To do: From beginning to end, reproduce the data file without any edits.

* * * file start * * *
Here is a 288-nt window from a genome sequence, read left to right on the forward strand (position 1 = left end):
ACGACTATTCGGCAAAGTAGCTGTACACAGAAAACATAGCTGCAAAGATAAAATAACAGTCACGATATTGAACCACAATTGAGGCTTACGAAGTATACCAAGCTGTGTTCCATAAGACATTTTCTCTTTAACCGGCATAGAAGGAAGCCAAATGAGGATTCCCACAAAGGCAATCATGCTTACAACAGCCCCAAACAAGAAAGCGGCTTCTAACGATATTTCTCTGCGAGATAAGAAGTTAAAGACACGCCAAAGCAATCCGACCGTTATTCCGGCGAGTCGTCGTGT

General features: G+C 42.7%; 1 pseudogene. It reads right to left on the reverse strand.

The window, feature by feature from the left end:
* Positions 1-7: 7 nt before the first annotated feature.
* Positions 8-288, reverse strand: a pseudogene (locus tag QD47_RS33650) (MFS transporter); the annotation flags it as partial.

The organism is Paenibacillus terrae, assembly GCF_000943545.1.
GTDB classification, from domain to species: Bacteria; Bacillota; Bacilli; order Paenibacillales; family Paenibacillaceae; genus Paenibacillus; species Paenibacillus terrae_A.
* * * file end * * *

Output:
Here is a 288-nt window from a genome sequence, read left to right on the forward strand (position 1 = left end):
ACGACTATTCGGCAAAGTAGCTGTACACAGAAAACATAGCTGCAAAGATAAAATAACAGTCACGATATTGAACCACAATTGAGGCTTACGAAGTATACCAAGCTGTGTTCCATAAGACATTTTCTCTTTAACCGGCATAGAAGGAAGCCAAATGAGGATTCCCACAAAGGCAATCATGCTTACAACAGCCCCAAACAAGAAAGCGGCTTCTAACGATATTTCTCTGCGAGATAAGAAGTTAAAGACACGCCAAAGCAATCCGACCGTTATTCCGGCGAGTCGTCGTGT

General features: G+C 42.7%; 1 pseudogene. It reads right to left on the reverse strand.

The window, feature by feature from the left end:
* Positions 1-7: 7 nt before the first annotated feature.
* Positions 8-288, reverse strand: a pseudogene (locus tag QD47_RS33650) (MFS transporter); the annotation flags it as partial.

The organism is Paenibacillus terrae, assembly GCF_000943545.1.
GTDB classification, from domain to species: Bacteria; Bacillota; Bacilli; order Paenibacillales; family Paenibacillaceae; genus Paenibacillus; species Paenibacillus terrae_A.